On February 4, 1975, the day appellant pleaded guilty, the public defender requested that he be reappointed to represent appellant. Apparently when Mr. Hill, a private attorney, had first been appointed there had been a conflict of interest in the public defender's office in that the office was representing the informant in another case. However, by February 4th the informant's case had been resolved and the conflict no longer existed.
Mr. Hill agreed with the public defender that the conflict had been resolved and asked to be relieved from the case. The following exchange then took place between the court and the appellant:
‘THE COURT: Do you understand this, Mr. Santos, the Public Defender is to be representing you?
‘THE DEFENDANT: Yes.
‘THE COURT: Is that agreeable with you?
‘THE DEFENDANT: Well, I had Mr. Cutler before, you know, I don't know if it is wise for me to take him again.’
That was the first and only time the defendant was consulted regarding the substitution. The public defender, Mr. Cutler, was appointed to represent the appellant and immediately asked that the pretrial be delayed a day or two in order for him to become familiar with and prepare the case, and discuss a possible prosecution settlement offer with the appellant. The court then delayed both the trial and pretrial proceedings.
The court and the attorneys then discussed a theoretical conflict problem in that the prosecuting attorney had been part of the public defender's office at the time appellant's case first commenced. Apparently Mr. Cutler was then given the opportunity to talk to Mr. Santos, and the proceedings were then explained to the defendant point by point and he agreed to the terms of the proposed settlement, waived a theoretical conflict of interest and pleaded guilty.
Appellant cites Business and Professions Code section 6076, and Rules of Professional Conduct, Rule 2—111, which lists the conditions of mandatory and permissive withdrawal of an attorney, points out that none of the conditions listed were met, that accordingly, the substitution was improper, and hence, he was denied effective assistance of counsel. However, the precise question is whether the procedure followed was error of constitutional dimensions.
To justify relief upon the ground of inadequate counsel “an extreme case must be disclosed.' (Citations.) It must appear that counsel's lack of diligence or competence reduced the trial to a ‘farce or a sham.” (People v. Ibarra (1963) 60 Cal.2d 460, 464, 34 Cal.Rptr. 863, 866, 386 P.2d 487, 490.) If an attorney's incompetence or inadequacy ‘results in withdrawing a crucial defense from the case, the defendant has not had the assistance to which he is entitled.’ (Id.)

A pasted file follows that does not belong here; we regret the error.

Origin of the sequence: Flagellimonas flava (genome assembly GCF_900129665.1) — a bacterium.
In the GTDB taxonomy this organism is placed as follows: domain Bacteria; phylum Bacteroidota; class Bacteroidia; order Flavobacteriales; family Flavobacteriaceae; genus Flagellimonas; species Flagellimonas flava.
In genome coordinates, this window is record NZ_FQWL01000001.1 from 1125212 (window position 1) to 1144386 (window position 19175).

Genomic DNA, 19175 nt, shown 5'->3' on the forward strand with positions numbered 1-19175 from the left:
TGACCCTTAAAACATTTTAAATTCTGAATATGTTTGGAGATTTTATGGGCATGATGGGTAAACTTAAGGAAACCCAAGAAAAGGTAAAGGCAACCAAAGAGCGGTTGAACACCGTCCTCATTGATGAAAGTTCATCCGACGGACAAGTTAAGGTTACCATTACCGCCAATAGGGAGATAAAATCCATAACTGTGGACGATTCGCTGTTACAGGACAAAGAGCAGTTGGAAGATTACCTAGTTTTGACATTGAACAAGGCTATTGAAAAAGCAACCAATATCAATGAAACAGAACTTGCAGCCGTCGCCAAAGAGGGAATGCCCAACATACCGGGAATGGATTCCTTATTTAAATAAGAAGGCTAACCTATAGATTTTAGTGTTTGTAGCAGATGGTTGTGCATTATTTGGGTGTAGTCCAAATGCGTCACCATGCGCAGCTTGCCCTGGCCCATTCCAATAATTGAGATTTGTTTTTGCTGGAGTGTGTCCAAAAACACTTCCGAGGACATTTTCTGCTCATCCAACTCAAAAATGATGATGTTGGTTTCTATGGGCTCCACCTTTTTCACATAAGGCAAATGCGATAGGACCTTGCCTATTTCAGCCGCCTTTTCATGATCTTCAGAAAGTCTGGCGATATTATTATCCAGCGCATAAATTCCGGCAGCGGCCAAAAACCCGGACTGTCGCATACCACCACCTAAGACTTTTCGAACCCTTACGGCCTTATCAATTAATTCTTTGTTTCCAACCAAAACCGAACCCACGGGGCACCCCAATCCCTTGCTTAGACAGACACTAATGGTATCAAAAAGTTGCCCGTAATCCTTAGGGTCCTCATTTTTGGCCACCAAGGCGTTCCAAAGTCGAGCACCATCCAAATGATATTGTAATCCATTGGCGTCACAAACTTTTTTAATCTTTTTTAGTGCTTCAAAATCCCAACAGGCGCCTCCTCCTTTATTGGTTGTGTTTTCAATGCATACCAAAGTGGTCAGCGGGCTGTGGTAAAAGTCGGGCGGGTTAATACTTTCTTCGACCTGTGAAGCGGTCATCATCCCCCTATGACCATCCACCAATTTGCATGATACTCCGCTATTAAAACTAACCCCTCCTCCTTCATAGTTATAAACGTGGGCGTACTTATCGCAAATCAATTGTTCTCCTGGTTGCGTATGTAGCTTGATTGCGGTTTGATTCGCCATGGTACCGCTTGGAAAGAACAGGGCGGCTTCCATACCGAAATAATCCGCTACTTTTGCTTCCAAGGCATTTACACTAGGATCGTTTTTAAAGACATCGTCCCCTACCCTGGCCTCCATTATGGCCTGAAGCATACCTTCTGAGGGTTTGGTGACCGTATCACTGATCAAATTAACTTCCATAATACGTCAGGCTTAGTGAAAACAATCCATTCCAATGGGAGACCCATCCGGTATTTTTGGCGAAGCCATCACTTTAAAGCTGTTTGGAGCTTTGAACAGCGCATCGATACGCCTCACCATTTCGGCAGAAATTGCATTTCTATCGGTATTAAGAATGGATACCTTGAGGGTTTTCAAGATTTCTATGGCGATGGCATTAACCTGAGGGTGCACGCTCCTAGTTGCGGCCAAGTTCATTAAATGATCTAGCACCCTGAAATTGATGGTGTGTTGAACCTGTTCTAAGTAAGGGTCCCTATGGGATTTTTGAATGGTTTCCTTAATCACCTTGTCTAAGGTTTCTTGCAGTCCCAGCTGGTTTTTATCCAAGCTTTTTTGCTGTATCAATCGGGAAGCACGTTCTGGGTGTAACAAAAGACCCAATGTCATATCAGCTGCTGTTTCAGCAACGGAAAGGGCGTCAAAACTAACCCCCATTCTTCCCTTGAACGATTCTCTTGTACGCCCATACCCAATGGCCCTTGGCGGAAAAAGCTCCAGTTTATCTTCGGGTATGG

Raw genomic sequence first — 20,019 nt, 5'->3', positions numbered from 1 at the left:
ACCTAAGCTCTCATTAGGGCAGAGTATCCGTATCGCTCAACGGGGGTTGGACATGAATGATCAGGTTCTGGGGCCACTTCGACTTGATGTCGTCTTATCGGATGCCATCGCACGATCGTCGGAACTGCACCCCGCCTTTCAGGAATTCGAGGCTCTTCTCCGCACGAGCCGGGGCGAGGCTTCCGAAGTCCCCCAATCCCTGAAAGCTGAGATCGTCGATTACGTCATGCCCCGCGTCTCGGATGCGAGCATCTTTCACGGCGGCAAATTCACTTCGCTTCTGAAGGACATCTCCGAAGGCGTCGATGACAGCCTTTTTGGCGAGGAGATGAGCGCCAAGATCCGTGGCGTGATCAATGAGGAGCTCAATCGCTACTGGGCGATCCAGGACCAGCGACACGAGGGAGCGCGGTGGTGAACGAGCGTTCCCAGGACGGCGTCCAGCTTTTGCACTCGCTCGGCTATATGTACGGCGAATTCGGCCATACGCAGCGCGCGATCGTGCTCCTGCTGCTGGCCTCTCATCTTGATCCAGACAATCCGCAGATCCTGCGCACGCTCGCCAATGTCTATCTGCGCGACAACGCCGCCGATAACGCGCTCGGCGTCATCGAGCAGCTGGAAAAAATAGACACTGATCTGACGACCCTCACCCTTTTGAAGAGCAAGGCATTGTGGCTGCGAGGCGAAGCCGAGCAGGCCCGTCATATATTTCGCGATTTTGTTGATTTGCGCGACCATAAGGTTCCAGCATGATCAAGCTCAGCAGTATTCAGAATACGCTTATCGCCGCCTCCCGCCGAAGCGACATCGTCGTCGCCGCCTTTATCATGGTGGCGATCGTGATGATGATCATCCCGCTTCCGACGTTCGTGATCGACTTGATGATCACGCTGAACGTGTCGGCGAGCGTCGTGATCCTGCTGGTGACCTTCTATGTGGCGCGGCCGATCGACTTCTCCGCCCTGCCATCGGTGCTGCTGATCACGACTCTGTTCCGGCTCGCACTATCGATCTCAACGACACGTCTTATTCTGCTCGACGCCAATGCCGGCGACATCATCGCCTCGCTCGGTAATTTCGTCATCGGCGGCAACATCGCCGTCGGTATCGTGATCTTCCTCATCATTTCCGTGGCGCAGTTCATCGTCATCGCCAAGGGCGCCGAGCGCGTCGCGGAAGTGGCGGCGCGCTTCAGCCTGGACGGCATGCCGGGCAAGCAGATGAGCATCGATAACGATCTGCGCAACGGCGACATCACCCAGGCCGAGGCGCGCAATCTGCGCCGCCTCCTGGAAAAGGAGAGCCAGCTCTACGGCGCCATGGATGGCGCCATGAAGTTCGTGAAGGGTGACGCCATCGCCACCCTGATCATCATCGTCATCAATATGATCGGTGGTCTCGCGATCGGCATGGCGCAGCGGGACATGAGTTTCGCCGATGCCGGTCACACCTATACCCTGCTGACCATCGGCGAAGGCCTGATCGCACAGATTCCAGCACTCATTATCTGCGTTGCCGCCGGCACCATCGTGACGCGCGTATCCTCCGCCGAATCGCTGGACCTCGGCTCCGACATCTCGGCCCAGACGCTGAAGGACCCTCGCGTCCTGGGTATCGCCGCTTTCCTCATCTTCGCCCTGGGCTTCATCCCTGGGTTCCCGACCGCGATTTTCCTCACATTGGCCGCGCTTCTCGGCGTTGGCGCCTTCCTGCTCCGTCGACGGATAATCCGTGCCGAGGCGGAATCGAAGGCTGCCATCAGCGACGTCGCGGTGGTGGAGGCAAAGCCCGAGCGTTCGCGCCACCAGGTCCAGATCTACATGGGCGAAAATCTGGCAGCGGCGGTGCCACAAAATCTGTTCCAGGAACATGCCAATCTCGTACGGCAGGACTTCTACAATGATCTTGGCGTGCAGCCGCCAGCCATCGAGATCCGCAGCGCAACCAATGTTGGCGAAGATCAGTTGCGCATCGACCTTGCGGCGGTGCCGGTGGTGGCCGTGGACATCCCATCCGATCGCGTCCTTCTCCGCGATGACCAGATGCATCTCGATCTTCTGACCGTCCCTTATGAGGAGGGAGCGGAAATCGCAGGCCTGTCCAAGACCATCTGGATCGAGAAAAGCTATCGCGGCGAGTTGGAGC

‘It is not sufficient to allege merely that the attorney's tactics were poor, or that the case might have been handled more effectively. (Citations.)
‘Rather, the defendant must affirmatively show that the omissions . . . cannot be explained on the basis of any knowledgeable choice of tactics.’ (People v. Floyd (1970) 1 Cal.3d 694, 709, 83 Cal.Rptr. 608, 617, 464 P.2d 64, 73.)
In People v. McGarvy (1943) 61 Cal.App.2d 557, 142 P.2d 92, the court held that the lower court had abused its discretion in refusing to set aside a guilty plea entered into after only brief discussions with counsel, apparently unfamiliar with the case, who had been requested by the district attorney to talk to the defendant. In People v. Young (1956) 138 Cal.App.2d 425, 291 P.2d 980, the court held that it was an abuse of discretion not to set aside a guilty plea unduly influenced by counsel's statement to defendant, immediately prior to trial, that counsel was ill prepared to proceed with the trial because he had not been paid sufficient sums.
First, this case is distinguishable from both McGarvy and Young by the fact there was no motion in the court below to set aside the plea. But a more fundamental distinction is the fact that appellant, here, was fully advised by the court of both the consequences of the plea, and the various conditions of the plea bargain, and freely consented to both. There is no indication the bargain was the result of undue influence or prejudiced the defendant. The public defender was apparently an experienced criminal lawyer and through the plea bargain defendant succeeded in having a charge of sale of heroin reduced to mere possession, and with no mention of priors. In addition, his term was to run concurrently with a previous sentence. Also, the strength of the prosecution testimony at the preliminary hearing shows an acquittal was highly unlikely. It is therefore difficult to see how appellant was in any way prejudiced by the plea. If the plea were set aside by this court, it is doubtful that appellant would again receive such a favorable bargain or avoid conviction. The bargain was both an intelligent and wise decision and is more a credit then criticism of defense counsel.
We conclude that appellant was not denied effective counsel.
Appellant's second contention is that it was prejudicial error for the trial court to sentence him without a prior referral to the probation officer absent a waiver of the provisions of Penal Code section 1203 by appellant.
Appellant argues that Mr. Cutler, the newly appointed defense counsel, ‘waived referral to the Probation Department and time for sentencing without concurrence of Mr. Santos.’ Appellant concludes it was an abuse of discretion for the trial court not to have directly accepted the waiver from appellant himself.
This argument misstates the record. The following exchange took place:
‘THE COURT: All right. Then the not guilty plea will be withdrawn and the guilty plea will be accepted. Find it is voluntarily given. I understand you want to waive time for sentence and be sentenced at this time, is that right, Mr. Cutler?
‘MR. CUTLER: Yes, we would waive the referral to the Probation Department and waive time for sentencing.
‘THE COURT: We are doing this in chambers and that is agreeable with everybody, it is agreeable with you, Mr. Santos?
‘THE DEFENDANT: Yes.’
The court clearly obtained a waiver from both Mr. Cutler And appellant himself.
The judgment is affirmed.
KEANE, Associate Justice.** FN** Assigned by the Chairman of the Judicial Council.
GEO. A. BROWN, P.J., and GARGANO, J., concur.